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Author Topic: Crappy, rainy day...  (Read 1691 times)
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sdandy
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« on: December 15, 2011, 01:38:25 »

Yesterday was a cold, miserable day.  A steady rain almost all day long.  With the weather I lost all motivation to do anything...except sneaking out into the garden when the rain was light enough (or I was getting stir-crazy enough).  I was also on my mission to find my favorite plants for the other post.  Here are some pictures...

1.  Some of my favorite, tough buggers.
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2.  I love these Neos!  When they can look like this when growing out in full sun with my agaves and cycads, what else can I ask for? 
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3.  My softer-grown U. tuitensis
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4.  Momma is beat up, but the babies are moving along (Ae. bracteata)
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5.  The T. stricta is going to give a good show this winter
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6. T. Mystic Flame
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7. First time my T. neglecta have bloomed. (and several clumps are a little behind this one).
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8. I got this one as T. jalisco-monticola...but unless those paddles fatten up real fast I assume it is a furphy...
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9. T. Hidden Charm
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10. I got this clump of T. argentina last year.  Another great show in the works.  When cleaning it, it broke into several smaller clumps.  Probably 75% of the plants are forming their spike right now...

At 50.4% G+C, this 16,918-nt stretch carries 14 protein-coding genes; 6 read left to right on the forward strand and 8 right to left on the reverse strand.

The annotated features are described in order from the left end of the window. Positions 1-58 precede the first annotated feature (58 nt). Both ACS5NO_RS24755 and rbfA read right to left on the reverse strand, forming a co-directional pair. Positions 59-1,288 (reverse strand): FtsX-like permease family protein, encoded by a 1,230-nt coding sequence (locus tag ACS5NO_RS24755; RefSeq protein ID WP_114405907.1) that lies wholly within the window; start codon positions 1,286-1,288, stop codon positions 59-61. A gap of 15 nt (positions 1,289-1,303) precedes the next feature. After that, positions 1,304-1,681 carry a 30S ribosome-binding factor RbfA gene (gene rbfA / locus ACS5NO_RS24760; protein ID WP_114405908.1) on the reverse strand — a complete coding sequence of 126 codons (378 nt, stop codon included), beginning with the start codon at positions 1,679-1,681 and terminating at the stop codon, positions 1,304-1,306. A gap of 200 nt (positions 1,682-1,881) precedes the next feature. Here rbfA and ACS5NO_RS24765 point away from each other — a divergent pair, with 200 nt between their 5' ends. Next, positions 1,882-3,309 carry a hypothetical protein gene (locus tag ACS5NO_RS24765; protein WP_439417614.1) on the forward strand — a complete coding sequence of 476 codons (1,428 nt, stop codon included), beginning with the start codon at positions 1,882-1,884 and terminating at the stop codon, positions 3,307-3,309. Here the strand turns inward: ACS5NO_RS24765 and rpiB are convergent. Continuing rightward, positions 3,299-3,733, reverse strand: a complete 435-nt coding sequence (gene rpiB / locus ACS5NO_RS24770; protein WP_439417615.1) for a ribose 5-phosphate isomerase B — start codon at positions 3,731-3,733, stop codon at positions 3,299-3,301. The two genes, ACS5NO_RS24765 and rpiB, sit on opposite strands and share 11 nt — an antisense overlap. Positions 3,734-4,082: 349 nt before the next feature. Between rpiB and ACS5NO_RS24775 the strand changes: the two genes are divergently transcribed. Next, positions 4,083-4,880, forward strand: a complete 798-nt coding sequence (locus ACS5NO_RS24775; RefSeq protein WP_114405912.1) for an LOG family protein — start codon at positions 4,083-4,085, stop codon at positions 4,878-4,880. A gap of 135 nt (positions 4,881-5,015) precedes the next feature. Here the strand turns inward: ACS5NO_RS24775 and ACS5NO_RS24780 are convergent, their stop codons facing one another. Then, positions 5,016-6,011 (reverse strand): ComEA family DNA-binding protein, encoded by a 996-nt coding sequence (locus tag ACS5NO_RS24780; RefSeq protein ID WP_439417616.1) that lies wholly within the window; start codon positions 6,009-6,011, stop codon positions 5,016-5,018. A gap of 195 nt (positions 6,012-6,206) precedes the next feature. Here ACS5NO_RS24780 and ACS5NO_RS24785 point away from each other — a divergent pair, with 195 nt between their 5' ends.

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11. Any guesses on this T. fasciculata type?  The leaves always are tight and slightly secund like this.  I would have pulled it out for a better picture, but it rooted into the pot with the Ae. nudicaullis.  Leaves tend to be reddish and the spike is a red enamel color with dark bluish-purple petals.
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12.  I love these T. ionanthas.  These are the ones that have the lateral blooms and keep growing.
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13.  The biggest one with lateral blooms
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14.  Different view...
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15.  Again...
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16.  Perfect cotton candy pink T. capitata!  I wish it would bloom in the summer when I assume it would look better.
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17.  I think this has got to be one of my favorite forms of T. capitata (Peach).  Look how it just glows in the gloomy weather.
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18.
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19.  Another nice red T. capitata
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20.  I love the size of this guy!  No signs of a bloom yet...
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21.  I swear I'm not a size queen, but another great, large sized Tillandsia fuchsii 
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22.  Look good pretty much year round.
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23.  Some Orthos...
Wet
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24.  Dry
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25.  O. Brittle Star
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26.  Labeled as O. lemei, but look at that size!
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27.  Lost in a corner, but still doing its job
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28.  The Florida D. dawsonii (~5" pot)
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29.  D. beateae (10" pot)
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« Last Edit: December 15, 2011, 17:49:26 by sdandy » Logged

ellisonk001
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« Reply #1 on: December 15, 2011, 07:00:22 »

Wow, what beautiful pictures!  And the variety of plants is very impressive.

Thanks for sharing!